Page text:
BHP shows why it’s best-in-class
BHP delivers something for all in their 1H result with underlying profit up 39%, but take it with a grain of salt as net operating cash flow was only up 2% y/y, but issued a potential demand and outlook warning due to COVID-19:
“If the viral outbreak is not demonstrably well contained within the March quarter, we expect to revise our expectations for economic and commodity demand growth downwards. This caveat applies, to varying degrees, across our portfolio and we will continue to monitor. In this regard, we highlight the distinction between a permanent loss of demand in oil due to foregone transport services; and temporary demand losses with the opportunity to be reclaimed, as in steel and copper end-use.”
Despite this warning which on the surface looks terrible the overall BHP business did very well with ROCE of 19% which is exceptional for a business operating in the lowest part of the global supply chain with close to zero moat. The improved cash flow generation has allowed The Board to increase the ordinary dividend per share to $0.65 which was much better than the consensus estimate of $0.58 and the reason why investors were excited in Australian trading.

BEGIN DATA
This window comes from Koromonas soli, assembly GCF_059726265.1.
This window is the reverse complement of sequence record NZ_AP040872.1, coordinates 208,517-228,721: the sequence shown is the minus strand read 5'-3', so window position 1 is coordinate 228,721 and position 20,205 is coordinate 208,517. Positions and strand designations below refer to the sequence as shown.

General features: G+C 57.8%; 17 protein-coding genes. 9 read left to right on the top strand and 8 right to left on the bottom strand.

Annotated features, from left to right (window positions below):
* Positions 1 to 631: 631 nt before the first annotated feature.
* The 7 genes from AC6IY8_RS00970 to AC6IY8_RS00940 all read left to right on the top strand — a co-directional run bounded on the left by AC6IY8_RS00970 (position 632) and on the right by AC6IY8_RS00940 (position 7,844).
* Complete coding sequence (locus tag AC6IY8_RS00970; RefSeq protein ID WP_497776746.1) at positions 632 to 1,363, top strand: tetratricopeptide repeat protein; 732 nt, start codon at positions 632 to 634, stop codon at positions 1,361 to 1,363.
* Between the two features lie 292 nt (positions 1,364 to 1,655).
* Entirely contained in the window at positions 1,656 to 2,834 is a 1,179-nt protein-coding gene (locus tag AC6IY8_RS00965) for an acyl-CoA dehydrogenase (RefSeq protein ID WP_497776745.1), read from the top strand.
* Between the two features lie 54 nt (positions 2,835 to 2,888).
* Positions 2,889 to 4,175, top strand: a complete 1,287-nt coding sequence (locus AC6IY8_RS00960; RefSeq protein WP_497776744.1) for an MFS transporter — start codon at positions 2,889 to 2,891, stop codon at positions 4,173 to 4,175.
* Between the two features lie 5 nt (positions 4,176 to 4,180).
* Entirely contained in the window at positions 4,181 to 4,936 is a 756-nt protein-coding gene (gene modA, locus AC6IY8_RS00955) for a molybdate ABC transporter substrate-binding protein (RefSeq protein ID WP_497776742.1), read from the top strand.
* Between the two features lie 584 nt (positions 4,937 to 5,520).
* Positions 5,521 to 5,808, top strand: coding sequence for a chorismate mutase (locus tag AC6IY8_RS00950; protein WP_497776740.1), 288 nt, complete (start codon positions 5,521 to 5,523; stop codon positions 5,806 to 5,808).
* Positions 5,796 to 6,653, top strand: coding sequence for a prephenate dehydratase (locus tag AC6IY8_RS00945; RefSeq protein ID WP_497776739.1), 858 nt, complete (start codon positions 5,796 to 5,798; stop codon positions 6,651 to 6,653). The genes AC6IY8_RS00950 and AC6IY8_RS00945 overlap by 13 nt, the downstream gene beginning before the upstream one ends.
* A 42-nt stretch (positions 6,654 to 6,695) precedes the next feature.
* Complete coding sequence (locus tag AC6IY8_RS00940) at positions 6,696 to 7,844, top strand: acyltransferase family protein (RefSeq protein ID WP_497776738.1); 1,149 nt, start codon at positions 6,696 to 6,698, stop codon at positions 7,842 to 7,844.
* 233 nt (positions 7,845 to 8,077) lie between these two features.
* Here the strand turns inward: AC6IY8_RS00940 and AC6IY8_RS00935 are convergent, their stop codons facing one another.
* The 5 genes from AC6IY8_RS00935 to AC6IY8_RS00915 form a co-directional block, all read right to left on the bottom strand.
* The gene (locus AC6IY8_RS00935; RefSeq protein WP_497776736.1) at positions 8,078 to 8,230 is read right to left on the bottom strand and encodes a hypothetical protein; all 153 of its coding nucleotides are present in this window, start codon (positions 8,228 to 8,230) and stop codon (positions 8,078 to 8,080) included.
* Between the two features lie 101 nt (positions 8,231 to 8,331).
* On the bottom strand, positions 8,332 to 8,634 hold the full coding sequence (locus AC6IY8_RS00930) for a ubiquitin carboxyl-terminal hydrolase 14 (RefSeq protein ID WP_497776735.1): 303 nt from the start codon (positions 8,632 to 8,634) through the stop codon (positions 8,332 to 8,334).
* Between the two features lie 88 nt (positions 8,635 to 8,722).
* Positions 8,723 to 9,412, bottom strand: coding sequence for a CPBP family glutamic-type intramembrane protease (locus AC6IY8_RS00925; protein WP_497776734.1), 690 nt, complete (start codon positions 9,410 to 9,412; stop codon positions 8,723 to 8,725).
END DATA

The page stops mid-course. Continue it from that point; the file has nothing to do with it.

HSBC does the ‘kitchen sink’ exerciseHSBC reports shareholder profit that’s down 53% y/y driven by a large $7.3bn goodwill impairment. Shares are down 4% in London on earnings miss but also the fact that the bank is announcing to cut 35,000 employees over three years and reducing risk-weighted assets by $100bn sending the signal to the market of a negative structural view over the coming years. This is clearly still terrible to be a bank as central banks’ policies continue to pressure the net interest margin. HSBC is signaling an expected return on tangible equity of 10-12% by 2022 which underscores the difficulties to run a bank at profitable levels for shareholders.